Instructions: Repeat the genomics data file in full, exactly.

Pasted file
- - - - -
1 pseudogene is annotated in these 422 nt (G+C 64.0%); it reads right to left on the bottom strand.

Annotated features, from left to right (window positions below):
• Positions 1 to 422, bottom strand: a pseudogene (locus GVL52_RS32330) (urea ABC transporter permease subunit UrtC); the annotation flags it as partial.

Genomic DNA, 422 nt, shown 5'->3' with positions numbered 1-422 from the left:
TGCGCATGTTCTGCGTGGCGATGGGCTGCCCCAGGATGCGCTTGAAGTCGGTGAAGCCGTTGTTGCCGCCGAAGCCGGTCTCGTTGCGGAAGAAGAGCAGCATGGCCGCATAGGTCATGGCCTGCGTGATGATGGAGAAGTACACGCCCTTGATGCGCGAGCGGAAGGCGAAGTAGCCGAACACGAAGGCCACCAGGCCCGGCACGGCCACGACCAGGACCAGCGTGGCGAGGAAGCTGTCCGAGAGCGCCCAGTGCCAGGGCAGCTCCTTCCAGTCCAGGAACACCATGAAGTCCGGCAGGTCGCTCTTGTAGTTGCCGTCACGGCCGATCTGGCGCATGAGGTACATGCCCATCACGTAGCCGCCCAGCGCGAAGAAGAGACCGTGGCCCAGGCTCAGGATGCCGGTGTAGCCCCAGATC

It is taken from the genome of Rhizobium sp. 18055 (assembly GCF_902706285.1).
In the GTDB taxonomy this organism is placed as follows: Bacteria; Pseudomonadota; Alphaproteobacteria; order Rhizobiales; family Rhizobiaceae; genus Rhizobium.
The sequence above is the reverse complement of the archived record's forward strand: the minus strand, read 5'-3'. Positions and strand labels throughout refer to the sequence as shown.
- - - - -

1 pseudogene is annotated in these 422 nt (G+C 64.0%); it reads right to left on the bottom strand.

Annotated features, from left to right (window positions below):
• Positions 1 to 422, bottom strand: a pseudogene (locus GVL52_RS32330) (urea ABC transporter permease subunit UrtC); the annotation flags it as partial.

Genomic DNA, 422 nt, shown 5'->3' with positions numbered 1-422 from the left:
TGCGCATGTTCTGCGTGGCGATGGGCTGCCCCAGGATGCGCTTGAAGTCGGTGAAGCCGTTGTTGCCGCCGAAGCCGGTCTCGTTGCGGAAGAAGAGCAGCATGGCCGCATAGGTCATGGCCTGCGTGATGATGGAGAAGTACACGCCCTTGATGCGCGAGCGGAAGGCGAAGTAGCCGAACACGAAGGCCACCAGGCCCGGCACGGCCACGACCAGGACCAGCGTGGCGAGGAAGCTGTCCGAGAGCGCCCAGTGCCAGGGCAGCTCCTTCCAGTCCAGGAACACCATGAAGTCCGGCAGGTCGCTCTTGTAGTTGCCGTCACGGCCGATCTGGCGCATGAGGTACATGCCCATCACGTAGCCGCCCAGCGCGAAGAAGAGACCGTGGCCCAGGCTCAGGATGCCGGTGTAGCCCCAGATC

It is taken from the genome of Rhizobium sp. 18055 (assembly GCF_902706285.1).
In the GTDB taxonomy this organism is placed as follows: Bacteria; Pseudomonadota; Alphaproteobacteria; order Rhizobiales; family Rhizobiaceae; genus Rhizobium.
The sequence above is the reverse complement of the archived record's forward strand: the minus strand, read 5'-3'. Positions and strand labels throughout refer to the sequence as shown.